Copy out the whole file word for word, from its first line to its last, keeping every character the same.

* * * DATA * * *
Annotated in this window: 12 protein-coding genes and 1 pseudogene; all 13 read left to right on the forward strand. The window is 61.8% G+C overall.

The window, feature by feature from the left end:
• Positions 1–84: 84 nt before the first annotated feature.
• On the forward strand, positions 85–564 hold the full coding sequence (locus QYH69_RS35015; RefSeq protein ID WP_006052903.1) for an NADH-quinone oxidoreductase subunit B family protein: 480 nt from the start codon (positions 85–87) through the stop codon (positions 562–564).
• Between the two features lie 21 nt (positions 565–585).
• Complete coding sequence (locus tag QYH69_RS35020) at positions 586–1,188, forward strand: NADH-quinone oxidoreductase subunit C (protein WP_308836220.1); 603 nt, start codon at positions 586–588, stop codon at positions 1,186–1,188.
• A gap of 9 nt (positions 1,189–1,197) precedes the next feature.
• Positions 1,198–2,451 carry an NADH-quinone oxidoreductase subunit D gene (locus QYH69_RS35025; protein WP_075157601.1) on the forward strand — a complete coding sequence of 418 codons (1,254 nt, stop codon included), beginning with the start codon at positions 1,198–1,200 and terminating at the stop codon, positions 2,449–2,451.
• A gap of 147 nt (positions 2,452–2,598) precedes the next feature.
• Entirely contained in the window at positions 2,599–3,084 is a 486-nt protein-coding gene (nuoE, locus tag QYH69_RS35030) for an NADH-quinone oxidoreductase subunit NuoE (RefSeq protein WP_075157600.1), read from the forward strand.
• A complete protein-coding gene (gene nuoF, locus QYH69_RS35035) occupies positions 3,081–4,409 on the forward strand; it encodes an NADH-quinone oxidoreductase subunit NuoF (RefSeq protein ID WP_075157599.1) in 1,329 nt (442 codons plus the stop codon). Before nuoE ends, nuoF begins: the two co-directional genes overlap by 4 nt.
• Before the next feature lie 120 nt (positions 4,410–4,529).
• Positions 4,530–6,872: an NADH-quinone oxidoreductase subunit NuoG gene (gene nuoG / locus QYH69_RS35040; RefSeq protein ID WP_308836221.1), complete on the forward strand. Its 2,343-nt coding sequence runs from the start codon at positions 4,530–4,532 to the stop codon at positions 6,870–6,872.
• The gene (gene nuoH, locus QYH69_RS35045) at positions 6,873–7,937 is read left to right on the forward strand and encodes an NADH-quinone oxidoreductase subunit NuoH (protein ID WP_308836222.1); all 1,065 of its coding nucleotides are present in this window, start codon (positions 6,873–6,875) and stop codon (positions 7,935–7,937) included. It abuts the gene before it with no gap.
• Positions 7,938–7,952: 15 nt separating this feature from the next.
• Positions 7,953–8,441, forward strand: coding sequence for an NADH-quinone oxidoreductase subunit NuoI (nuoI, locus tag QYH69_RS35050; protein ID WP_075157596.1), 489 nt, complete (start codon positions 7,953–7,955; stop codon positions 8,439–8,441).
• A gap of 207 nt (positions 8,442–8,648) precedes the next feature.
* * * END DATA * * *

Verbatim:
Annotated in this window: 12 protein-coding genes and 1 pseudogene; all 13 read left to right on the forward strand. The window is 61.8% G+C overall.

The window, feature by feature from the left end:
• Positions 1–84: 84 nt before the first annotated feature.
• On the forward strand, positions 85–564 hold the full coding sequence (locus QYH69_RS35015; RefSeq protein ID WP_006052903.1) for an NADH-quinone oxidoreductase subunit B family protein: 480 nt from the start codon (positions 85–87) through the stop codon (positions 562–564).
• Between the two features lie 21 nt (positions 565–585).
• Complete coding sequence (locus tag QYH69_RS35020) at positions 586–1,188, forward strand: NADH-quinone oxidoreductase subunit C (protein WP_308836220.1); 603 nt, start codon at positions 586–588, stop codon at positions 1,186–1,188.
• A gap of 9 nt (positions 1,189–1,197) precedes the next feature.
• Positions 1,198–2,451 carry an NADH-quinone oxidoreductase subunit D gene (locus QYH69_RS35025; protein WP_075157601.1) on the forward strand — a complete coding sequence of 418 codons (1,254 nt, stop codon included), beginning with the start codon at positions 1,198–1,200 and terminating at the stop codon, positions 2,449–2,451.
• A gap of 147 nt (positions 2,452–2,598) precedes the next feature.
• Entirely contained in the window at positions 2,599–3,084 is a 486-nt protein-coding gene (nuoE, locus tag QYH69_RS35030) for an NADH-quinone oxidoreductase subunit NuoE (RefSeq protein WP_075157600.1), read from the forward strand.
• A complete protein-coding gene (gene nuoF, locus QYH69_RS35035) occupies positions 3,081–4,409 on the forward strand; it encodes an NADH-quinone oxidoreductase subunit NuoF (RefSeq protein ID WP_075157599.1) in 1,329 nt (442 codons plus the stop codon). Before nuoE ends, nuoF begins: the two co-directional genes overlap by 4 nt.
• Before the next feature lie 120 nt (positions 4,410–4,529).
• Positions 4,530–6,872: an NADH-quinone oxidoreductase subunit NuoG gene (gene nuoG / locus QYH69_RS35040; RefSeq protein ID WP_308836221.1), complete on the forward strand. Its 2,343-nt coding sequence runs from the start codon at positions 4,530–4,532 to the stop codon at positions 6,870–6,872.
• The gene (gene nuoH, locus QYH69_RS35045) at positions 6,873–7,937 is read left to right on the forward strand and encodes an NADH-quinone oxidoreductase subunit NuoH (protein ID WP_308836222.1); all 1,065 of its coding nucleotides are present in this window, start codon (positions 6,873–6,875) and stop codon (positions 7,935–7,937) included. It abuts the gene before it with no gap.
• Positions 7,938–7,952: 15 nt separating this feature from the next.
• Positions 7,953–8,441, forward strand: coding sequence for an NADH-quinone oxidoreductase subunit NuoI (nuoI, locus tag QYH69_RS35050; protein ID WP_075157596.1), 489 nt, complete (start codon positions 7,953–7,955; stop codon positions 8,439–8,441).
• A gap of 207 nt (positions 8,442–8,648) precedes the next feature.